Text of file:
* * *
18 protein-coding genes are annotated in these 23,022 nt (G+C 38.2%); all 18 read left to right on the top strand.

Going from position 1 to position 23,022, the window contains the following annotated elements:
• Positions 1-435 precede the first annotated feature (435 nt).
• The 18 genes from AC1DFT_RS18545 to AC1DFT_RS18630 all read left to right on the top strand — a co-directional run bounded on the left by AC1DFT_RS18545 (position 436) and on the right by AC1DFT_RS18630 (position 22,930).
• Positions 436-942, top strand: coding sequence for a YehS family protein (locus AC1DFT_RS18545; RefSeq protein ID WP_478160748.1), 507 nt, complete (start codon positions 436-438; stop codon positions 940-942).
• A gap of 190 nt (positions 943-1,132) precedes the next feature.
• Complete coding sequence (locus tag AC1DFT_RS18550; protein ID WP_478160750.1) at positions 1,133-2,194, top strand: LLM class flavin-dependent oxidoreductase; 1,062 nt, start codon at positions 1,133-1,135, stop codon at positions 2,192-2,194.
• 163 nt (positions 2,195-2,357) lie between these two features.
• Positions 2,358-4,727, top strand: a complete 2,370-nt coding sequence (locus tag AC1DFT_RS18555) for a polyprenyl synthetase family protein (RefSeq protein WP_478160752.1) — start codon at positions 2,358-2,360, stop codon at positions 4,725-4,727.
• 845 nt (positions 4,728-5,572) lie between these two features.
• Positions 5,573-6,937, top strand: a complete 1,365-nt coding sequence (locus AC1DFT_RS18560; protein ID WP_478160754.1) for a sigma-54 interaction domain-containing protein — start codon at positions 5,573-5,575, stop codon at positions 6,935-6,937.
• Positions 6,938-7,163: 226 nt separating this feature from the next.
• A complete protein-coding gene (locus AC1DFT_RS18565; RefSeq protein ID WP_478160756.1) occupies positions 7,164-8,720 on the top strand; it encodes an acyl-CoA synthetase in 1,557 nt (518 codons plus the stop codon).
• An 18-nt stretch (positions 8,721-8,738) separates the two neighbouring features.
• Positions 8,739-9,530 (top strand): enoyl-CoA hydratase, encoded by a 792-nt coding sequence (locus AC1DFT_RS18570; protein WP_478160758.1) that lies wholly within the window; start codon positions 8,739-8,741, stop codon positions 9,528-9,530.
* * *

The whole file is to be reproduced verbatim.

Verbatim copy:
18 protein-coding genes are annotated in these 23,022 nt (G+C 38.2%); all 18 read left to right on the top strand.

Going from position 1 to position 23,022, the window contains the following annotated elements:
• Positions 1-435 precede the first annotated feature (435 nt).
• The 18 genes from AC1DFT_RS18545 to AC1DFT_RS18630 all read left to right on the top strand — a co-directional run bounded on the left by AC1DFT_RS18545 (position 436) and on the right by AC1DFT_RS18630 (position 22,930).
• Positions 436-942, top strand: coding sequence for a YehS family protein (locus AC1DFT_RS18545; RefSeq protein ID WP_478160748.1), 507 nt, complete (start codon positions 436-438; stop codon positions 940-942).
• A gap of 190 nt (positions 943-1,132) precedes the next feature.
• Complete coding sequence (locus tag AC1DFT_RS18550; protein ID WP_478160750.1) at positions 1,133-2,194, top strand: LLM class flavin-dependent oxidoreductase; 1,062 nt, start codon at positions 1,133-1,135, stop codon at positions 2,192-2,194.
• 163 nt (positions 2,195-2,357) lie between these two features.
• Positions 2,358-4,727, top strand: a complete 2,370-nt coding sequence (locus tag AC1DFT_RS18555) for a polyprenyl synthetase family protein (RefSeq protein WP_478160752.1) — start codon at positions 2,358-2,360, stop codon at positions 4,725-4,727.
• 845 nt (positions 4,728-5,572) lie between these two features.
• Positions 5,573-6,937, top strand: a complete 1,365-nt coding sequence (locus AC1DFT_RS18560; protein ID WP_478160754.1) for a sigma-54 interaction domain-containing protein — start codon at positions 5,573-5,575, stop codon at positions 6,935-6,937.
• Positions 6,938-7,163: 226 nt separating this feature from the next.
• A complete protein-coding gene (locus AC1DFT_RS18565; RefSeq protein ID WP_478160756.1) occupies positions 7,164-8,720 on the top strand; it encodes an acyl-CoA synthetase in 1,557 nt (518 codons plus the stop codon).
• An 18-nt stretch (positions 8,721-8,738) separates the two neighbouring features.
• Positions 8,739-9,530 (top strand): enoyl-CoA hydratase, encoded by a 792-nt coding sequence (locus AC1DFT_RS18570; protein WP_478160758.1) that lies wholly within the window; start codon positions 8,739-8,741, stop codon positions 9,528-9,530.